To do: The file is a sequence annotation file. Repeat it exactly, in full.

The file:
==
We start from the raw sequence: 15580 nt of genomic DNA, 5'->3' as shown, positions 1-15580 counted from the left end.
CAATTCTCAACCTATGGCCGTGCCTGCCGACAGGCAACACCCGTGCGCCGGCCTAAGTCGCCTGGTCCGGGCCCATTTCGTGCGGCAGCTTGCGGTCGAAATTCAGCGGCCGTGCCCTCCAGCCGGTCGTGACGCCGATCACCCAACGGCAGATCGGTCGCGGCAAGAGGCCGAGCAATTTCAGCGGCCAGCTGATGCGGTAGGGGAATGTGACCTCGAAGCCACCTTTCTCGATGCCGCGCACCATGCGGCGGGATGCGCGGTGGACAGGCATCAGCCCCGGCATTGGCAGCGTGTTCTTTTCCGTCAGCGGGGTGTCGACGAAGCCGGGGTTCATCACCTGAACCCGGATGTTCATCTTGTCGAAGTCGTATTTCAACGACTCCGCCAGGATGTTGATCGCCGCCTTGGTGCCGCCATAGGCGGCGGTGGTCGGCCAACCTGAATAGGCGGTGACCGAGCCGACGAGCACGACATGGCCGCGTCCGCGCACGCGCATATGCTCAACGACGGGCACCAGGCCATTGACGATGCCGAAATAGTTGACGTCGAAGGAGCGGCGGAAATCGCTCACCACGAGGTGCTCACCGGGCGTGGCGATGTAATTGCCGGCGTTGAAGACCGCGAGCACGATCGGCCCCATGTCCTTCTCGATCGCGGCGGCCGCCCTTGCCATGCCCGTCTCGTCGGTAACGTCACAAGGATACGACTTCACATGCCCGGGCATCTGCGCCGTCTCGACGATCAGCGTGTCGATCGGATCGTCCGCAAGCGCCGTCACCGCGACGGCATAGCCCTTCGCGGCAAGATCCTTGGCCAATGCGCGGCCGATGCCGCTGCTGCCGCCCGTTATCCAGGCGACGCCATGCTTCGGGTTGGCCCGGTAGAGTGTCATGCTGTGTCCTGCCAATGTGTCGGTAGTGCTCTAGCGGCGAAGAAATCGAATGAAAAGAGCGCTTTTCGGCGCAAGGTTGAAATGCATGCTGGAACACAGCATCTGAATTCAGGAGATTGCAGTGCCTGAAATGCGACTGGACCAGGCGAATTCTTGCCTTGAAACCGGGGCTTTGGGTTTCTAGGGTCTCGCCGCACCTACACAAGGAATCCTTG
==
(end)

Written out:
We start from the raw sequence: 15580 nt of genomic DNA, 5'->3' as shown, positions 1-15580 counted from the left end.
CAATTCTCAACCTATGGCCGTGCCTGCCGACAGGCAACACCCGTGCGCCGGCCTAAGTCGCCTGGTCCGGGCCCATTTCGTGCGGCAGCTTGCGGTCGAAATTCAGCGGCCGTGCCCTCCAGCCGGTCGTGACGCCGATCACCCAACGGCAGATCGGTCGCGGCAAGAGGCCGAGCAATTTCAGCGGCCAGCTGATGCGGTAGGGGAATGTGACCTCGAAGCCACCTTTCTCGATGCCGCGCACCATGCGGCGGGATGCGCGGTGGACAGGCATCAGCCCCGGCATTGGCAGCGTGTTCTTTTCCGTCAGCGGGGTGTCGACGAAGCCGGGGTTCATCACCTGAACCCGGATGTTCATCTTGTCGAAGTCGTATTTCAACGACTCCGCCAGGATGTTGATCGCCGCCTTGGTGCCGCCATAGGCGGCGGTGGTCGGCCAACCTGAATAGGCGGTGACCGAGCCGACGAGCACGACATGGCCGCGTCCGCGCACGCGCATATGCTCAACGACGGGCACCAGGCCATTGACGATGCCGAAATAGTTGACGTCGAAGGAGCGGCGGAAATCGCTCACCACGAGGTGCTCACCGGGCGTGGCGATGTAATTGCCGGCGTTGAAGACCGCGAGCACGATCGGCCCCATGTCCTTCTCGATCGCGGCGGCCGCCCTTGCCATGCCCGTCTCGTCGGTAACGTCACAAGGATACGACTTCACATGCCCGGGCATCTGCGCCGTCTCGACGATCAGCGTGTCGATCGGATCGTCCGCAAGCGCCGTCACCGCGACGGCATAGCCCTTCGCGGCAAGATCCTTGGCCAATGCGCGGCCGATGCCGCTGCTGCCGCCCGTTATCCAGGCGACGCCATGCTTCGGGTTGGCCCGGTAGAGTGTCATGCTGTGTCCTGCCAATGTGTCGGTAGTGCTCTAGCGGCGAAGAAATCGAATGAAAAGAGCGCTTTTCGGCGCAAGGTTGAAATGCATGCTGGAACACAGCATCTGAATTCAGGAGATTGCAGTGCCTGAAATGCGACTGGACCAGGCGAATTCTTGCCTTGAAACCGGGGCTTTGGGTTTCTAGGGTCTCGCCGCACCTACACAAGGAATCCTTG